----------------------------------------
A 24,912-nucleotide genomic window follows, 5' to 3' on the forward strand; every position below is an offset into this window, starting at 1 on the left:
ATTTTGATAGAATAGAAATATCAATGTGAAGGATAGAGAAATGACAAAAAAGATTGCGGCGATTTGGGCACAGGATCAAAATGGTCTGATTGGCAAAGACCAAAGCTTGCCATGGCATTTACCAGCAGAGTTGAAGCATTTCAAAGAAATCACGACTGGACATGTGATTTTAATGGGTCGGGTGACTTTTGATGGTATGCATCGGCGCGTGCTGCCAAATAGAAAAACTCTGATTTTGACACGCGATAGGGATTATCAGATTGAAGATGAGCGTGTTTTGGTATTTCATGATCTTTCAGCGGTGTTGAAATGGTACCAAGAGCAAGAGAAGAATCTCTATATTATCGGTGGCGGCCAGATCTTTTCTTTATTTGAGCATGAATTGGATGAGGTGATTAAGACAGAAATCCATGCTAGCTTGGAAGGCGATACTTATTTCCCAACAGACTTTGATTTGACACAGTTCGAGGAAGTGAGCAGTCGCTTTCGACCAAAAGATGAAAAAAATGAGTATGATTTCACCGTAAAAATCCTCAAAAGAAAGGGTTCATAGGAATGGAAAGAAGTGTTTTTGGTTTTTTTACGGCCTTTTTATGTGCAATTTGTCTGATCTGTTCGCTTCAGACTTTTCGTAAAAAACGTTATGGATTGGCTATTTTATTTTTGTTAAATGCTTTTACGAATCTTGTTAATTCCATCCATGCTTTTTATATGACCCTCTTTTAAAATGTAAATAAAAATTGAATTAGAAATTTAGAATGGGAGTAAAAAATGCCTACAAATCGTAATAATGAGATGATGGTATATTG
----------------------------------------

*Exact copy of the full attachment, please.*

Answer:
A 24,912-nucleotide genomic window follows, 5' to 3' on the forward strand; every position below is an offset into this window, starting at 1 on the left:
ATTTTGATAGAATAGAAATATCAATGTGAAGGATAGAGAAATGACAAAAAAGATTGCGGCGATTTGGGCACAGGATCAAAATGGTCTGATTGGCAAAGACCAAAGCTTGCCATGGCATTTACCAGCAGAGTTGAAGCATTTCAAAGAAATCACGACTGGACATGTGATTTTAATGGGTCGGGTGACTTTTGATGGTATGCATCGGCGCGTGCTGCCAAATAGAAAAACTCTGATTTTGACACGCGATAGGGATTATCAGATTGAAGATGAGCGTGTTTTGGTATTTCATGATCTTTCAGCGGTGTTGAAATGGTACCAAGAGCAAGAGAAGAATCTCTATATTATCGGTGGCGGCCAGATCTTTTCTTTATTTGAGCATGAATTGGATGAGGTGATTAAGACAGAAATCCATGCTAGCTTGGAAGGCGATACTTATTTCCCAACAGACTTTGATTTGACACAGTTCGAGGAAGTGAGCAGTCGCTTTCGACCAAAAGATGAAAAAAATGAGTATGATTTCACCGTAAAAATCCTCAAAAGAAAGGGTTCATAGGAATGGAAAGAAGTGTTTTTGGTTTTTTTACGGCCTTTTTATGTGCAATTTGTCTGATCTGTTCGCTTCAGACTTTTCGTAAAAAACGTTATGGATTGGCTATTTTATTTTTGTTAAATGCTTTTACGAATCTTGTTAATTCCATCCATGCTTTTTATATGACCCTCTTTTAAAATGTAAATAAAAATTGAATTAGAAATTTAGAATGGGAGTAAAAAATGCCTACAAATCGTAATAATGAGATGATGGTATATTG